Monday, June 2, 2014

How Many Characters Is Too Many? #amreading

I'm about halfway through Believing the Lie, one of Elizabeth George's Inspector Lynley novels, and just realized how many characters she's woven into this story. There are the same half dozen primary characters that run through the series, but this book has a host of others that are key to the plot - at least a dozen who had motive, means, and / or opportunity to commit the murder Lynley and team are investigating, plus a few other supporting characters with important roles.

What surprised me is that I am halfway through the novel and only now realizing how many characters she's created. That tells me George has done a seamless job of building these characters in my mind, to the point that I have no problem remembering who is who and how they fit into the mystery and each other's lives.

I realize that some books have many more characters than this - particularly if they span generations or move into other worlds. But mysteries are usually pretty compact when it comes to characters that are central to the story. There are always those characters necessary to move the plot along - detectives, lab technicians, folks who knew the victim but aren't actual suspects - but the core characters essential to the mystery remain limited.

I wondered how George had done it. How she managed to pull me into this world that's so busy with people, yet help me keep them all straight. And here's what I think:



1.  She introduces the characters at a reasonable pace over the first third of the book, giving me some history about them and their place in the story. Just like in a crowd at a party, I have a better chance of remembering people when we get to know each other a little when we're introduced.


 
2.  George gives me touchstones for each character, a way to remember them. Sometimes it's a physical characteristic, like the journalist who's nearly seven feet tall and has blazing red hair. Other times, it's a personality tick, like the kid who tears at the back of his hands when anger overwhelms him. With another character, George uses the woman's constant scheming to bring her role in the story back to me.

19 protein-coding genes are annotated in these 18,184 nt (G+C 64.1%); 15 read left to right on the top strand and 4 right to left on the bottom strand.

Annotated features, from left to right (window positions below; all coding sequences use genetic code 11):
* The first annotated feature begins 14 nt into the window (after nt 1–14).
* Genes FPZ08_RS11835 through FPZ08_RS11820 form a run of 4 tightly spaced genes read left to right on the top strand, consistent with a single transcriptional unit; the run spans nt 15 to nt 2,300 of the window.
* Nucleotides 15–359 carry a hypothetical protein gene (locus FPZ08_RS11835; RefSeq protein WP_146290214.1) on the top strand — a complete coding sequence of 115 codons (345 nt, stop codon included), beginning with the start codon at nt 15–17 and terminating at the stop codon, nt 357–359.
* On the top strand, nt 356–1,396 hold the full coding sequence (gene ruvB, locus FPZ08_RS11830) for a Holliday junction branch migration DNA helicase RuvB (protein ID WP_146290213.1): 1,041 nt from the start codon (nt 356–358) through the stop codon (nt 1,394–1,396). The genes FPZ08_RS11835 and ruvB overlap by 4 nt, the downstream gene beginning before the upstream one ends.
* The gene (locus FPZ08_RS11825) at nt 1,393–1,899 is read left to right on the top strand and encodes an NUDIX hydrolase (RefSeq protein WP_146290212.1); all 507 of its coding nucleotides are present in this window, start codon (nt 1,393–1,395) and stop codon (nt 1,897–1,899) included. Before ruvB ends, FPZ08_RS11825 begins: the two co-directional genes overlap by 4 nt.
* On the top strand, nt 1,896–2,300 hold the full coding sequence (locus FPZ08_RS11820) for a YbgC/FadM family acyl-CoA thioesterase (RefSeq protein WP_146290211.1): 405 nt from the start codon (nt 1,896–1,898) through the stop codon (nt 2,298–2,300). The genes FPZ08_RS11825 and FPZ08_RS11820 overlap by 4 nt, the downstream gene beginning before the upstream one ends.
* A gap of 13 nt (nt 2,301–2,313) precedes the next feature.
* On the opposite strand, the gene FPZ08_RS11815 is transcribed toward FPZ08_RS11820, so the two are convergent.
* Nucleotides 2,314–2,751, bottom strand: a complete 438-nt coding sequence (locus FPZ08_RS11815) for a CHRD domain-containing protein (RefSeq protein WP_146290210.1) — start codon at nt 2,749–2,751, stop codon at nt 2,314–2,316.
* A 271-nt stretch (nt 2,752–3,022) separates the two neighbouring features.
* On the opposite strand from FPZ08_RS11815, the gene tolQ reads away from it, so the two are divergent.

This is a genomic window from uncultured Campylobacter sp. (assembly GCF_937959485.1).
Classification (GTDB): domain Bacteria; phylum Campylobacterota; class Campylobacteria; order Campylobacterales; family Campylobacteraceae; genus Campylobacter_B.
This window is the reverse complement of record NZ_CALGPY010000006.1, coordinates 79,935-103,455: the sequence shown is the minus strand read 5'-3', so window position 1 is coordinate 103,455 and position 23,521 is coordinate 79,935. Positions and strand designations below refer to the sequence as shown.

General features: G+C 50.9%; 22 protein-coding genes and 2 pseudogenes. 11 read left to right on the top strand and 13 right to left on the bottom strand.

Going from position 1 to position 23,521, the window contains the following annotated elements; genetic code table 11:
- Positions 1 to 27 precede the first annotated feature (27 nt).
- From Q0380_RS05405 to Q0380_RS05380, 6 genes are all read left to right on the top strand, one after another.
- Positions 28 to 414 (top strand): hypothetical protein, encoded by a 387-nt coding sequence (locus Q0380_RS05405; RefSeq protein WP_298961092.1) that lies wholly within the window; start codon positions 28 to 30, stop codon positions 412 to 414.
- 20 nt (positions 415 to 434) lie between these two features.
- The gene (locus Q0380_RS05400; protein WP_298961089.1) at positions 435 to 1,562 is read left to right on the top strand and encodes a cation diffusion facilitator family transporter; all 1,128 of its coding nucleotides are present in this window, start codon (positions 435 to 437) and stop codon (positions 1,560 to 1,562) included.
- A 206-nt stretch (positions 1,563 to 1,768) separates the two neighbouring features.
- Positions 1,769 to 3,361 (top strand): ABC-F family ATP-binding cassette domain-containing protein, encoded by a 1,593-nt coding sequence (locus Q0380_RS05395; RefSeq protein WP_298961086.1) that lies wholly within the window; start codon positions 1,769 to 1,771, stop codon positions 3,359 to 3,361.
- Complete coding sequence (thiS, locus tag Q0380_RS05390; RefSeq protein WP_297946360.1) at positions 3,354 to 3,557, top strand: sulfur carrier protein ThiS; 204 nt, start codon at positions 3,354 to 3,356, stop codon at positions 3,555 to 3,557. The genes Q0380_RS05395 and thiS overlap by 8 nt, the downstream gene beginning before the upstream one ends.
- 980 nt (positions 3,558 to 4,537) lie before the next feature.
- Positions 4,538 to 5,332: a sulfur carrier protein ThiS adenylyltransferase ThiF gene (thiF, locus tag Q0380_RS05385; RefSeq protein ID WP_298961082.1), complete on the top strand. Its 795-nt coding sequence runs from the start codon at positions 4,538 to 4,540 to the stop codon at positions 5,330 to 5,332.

3.  She uses those touchstones in each scene where that character appears. Sometimes by mentioning the hair or the journalist's size. For the scheming character, George references the woman's Zimmer frame (walker). Those two words remind me that she's the character who's lying to her parents about her health, and blackmailing her father over an infidelity.


4.  George gives her characters distinct names and there's very little room for confusion. Bernard is the dead man's (Ian's) uncle and isn't sure Ian's death was accidental; Kevah is Ian's gay lover (or maybe he isn't gay, and only wanted Ian's property); Mignon is Ian's scheming cousin; Manette is her twin and opposite in personality; Zed is the bumbling journalist; Vivienne was (and might still be?) Bernard's secret mistress.

5.  The last thing George does is build a compelling story. One that absorbs me. That fact alone keeps me interested in the characters, regardless of how many there are. This is a mystery and so far, there's only one murder. I usually prefer a few more, but in this case, I need to know who killed Ian, or if his death was just an accident as the coroner ruled.

Is it possible to have too many characters in one book? Oh yes. But a talented author finds ways to anchor her characters in her reader's minds, helping them come to know these characters as if they were real.

How do your favorite authors help you remember their characters? If you write, how do you help readers keep track of your characters?

http://venturegalleries.com/author/gaelynnwoods/



photo credit: Alexis Gravel via photopin cc
photo credit: x-ray delta one via photopin cc

photo credit: Gae-Lynn Woods, 2013